Edition 30 October 2018, by Phoebe Potter
A major new study commissioned by the Dutch Institute for Human Rights has uncovered major flaws in the accessibility of websites. The study, which was published during the ‘Week of Accessibility’, showed that a significant number of websites are very hard to access for the blind and visually impaired.
It is fairly simple to create a website that caters for visually impaired and blind people – including elderly people, people with colour-blindness or people who cannot use a mouse – and yet significant failures were shown across a number of high-profile websites. As people with visual impairments often use screen reader software that can magnify or ‘read out’ the text on a website, websites must be set up for this – for instance by having text alternatives to images and an accessible navigation system, rather than relying on the use of a mouse. The careful use of colour, contrast and enlargement is important for those with visual impairments.
One of the most worrying features of the study is that this problem had already been investigated two years ago, but the current study shows that little has changed since then. Since 2016, the UN Handicap Convention has been in force in the Netherlands, which guarantees the right of disabled people to be able to be able to participate in society as fully and independently as possible. Despite this, the report concluded that ‘among the more than two million people with a disability in the Netherlands there will be currently be many who cannot or are insufficiently able to independently use the studied websites.’ The report was carried out by the Accessibility Foundation, and tested the extent to which commercial websites comply with international guidelines for digital accessibility. The study was undertaken in two parts: the first looked closely at forty websites and webshops, while in the second stage almost 2000 websites were scanned ‘partially automatically’.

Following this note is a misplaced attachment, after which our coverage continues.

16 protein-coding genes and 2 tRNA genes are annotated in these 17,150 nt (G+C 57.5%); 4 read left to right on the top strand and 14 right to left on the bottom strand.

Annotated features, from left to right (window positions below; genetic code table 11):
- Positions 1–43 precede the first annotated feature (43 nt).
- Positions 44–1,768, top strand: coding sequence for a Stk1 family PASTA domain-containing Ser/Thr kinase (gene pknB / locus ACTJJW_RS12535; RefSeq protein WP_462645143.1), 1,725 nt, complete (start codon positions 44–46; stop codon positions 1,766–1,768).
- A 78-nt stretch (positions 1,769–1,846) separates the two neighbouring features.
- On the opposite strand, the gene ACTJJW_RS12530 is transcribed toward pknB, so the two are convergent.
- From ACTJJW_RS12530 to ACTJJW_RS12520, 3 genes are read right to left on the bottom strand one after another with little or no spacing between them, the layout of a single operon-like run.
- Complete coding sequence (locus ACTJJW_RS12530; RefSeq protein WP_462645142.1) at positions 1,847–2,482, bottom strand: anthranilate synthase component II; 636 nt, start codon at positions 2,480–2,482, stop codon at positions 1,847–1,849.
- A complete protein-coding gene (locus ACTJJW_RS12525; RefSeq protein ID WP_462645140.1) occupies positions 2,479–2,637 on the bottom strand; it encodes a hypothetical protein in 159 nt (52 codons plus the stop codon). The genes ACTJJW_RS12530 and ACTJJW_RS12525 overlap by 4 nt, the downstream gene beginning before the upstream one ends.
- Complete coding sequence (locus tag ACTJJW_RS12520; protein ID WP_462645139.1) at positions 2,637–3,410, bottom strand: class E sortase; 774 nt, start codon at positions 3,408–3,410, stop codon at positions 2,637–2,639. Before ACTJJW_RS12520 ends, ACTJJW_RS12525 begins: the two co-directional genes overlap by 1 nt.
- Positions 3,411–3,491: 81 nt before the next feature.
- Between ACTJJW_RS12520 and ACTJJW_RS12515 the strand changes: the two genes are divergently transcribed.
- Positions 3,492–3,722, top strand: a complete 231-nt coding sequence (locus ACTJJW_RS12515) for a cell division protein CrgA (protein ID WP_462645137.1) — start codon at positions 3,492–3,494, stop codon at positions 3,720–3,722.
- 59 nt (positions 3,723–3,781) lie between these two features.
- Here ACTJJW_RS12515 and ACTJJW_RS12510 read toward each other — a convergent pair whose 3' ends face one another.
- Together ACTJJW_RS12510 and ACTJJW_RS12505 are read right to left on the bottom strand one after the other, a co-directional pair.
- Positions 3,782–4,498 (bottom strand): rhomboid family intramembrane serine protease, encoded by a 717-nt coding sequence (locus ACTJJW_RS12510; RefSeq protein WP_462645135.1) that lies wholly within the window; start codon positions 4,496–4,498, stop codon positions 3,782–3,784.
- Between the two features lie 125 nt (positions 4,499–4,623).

Of the more closely investigated sites, only eBay did well. Because it belongs to an American parent company, it falls under much stricter regulations for making websites than Dutch sites. Some of the most high-profile Dutch websites were deemed inadequately accessible, such as Ah.nl (the Albert Heijn site) and Booking.com. On average, of the webshops studied, each contained thirteen different types of obstacles for people with disabilities. As the internet becomes ever more closely intertwined with people’s daily lives, the foundation expressed its concern. ‘Due to the increased use of the internet,’ Executive Board member Dick Houtzager said, ‘people in their daily lives are increasingly dependent on websites. If they are not accessible, people with a disability are at a disadvantage.’
Most of the problems arose when people tried to place an order, request a subscription or book a trip. Filling out a form can be particularly difficult for those with a visual impairment, as it is often not made clear to someone using a screen reader what information is required in which field. Images which do not have descriptions, text colours that blend into the background, dropdown menus and incomprehensible text in links are common problems which render webshops inaccessible. The principal reason identified for the lack of action so far has been a lack of urgency among website hosts. A survey recently showed that few professionals in the field of online sales are aware of or interested in the subject. More than a third of those surveyed said they would start improvements in the next two years.
The organisation thuiswinkel.org set up an action plan earlier this year to increase awareness and knowledge of digital accessibility. This has been welcomed by the Institute for Human Rights in the Netherlands. But it has also called for more action to be taken at a higher level. It has asked the government to make agreements with companies about what the law, which states that providers of goods and services must make their websites accessible ‘step by step’, actually means in practice.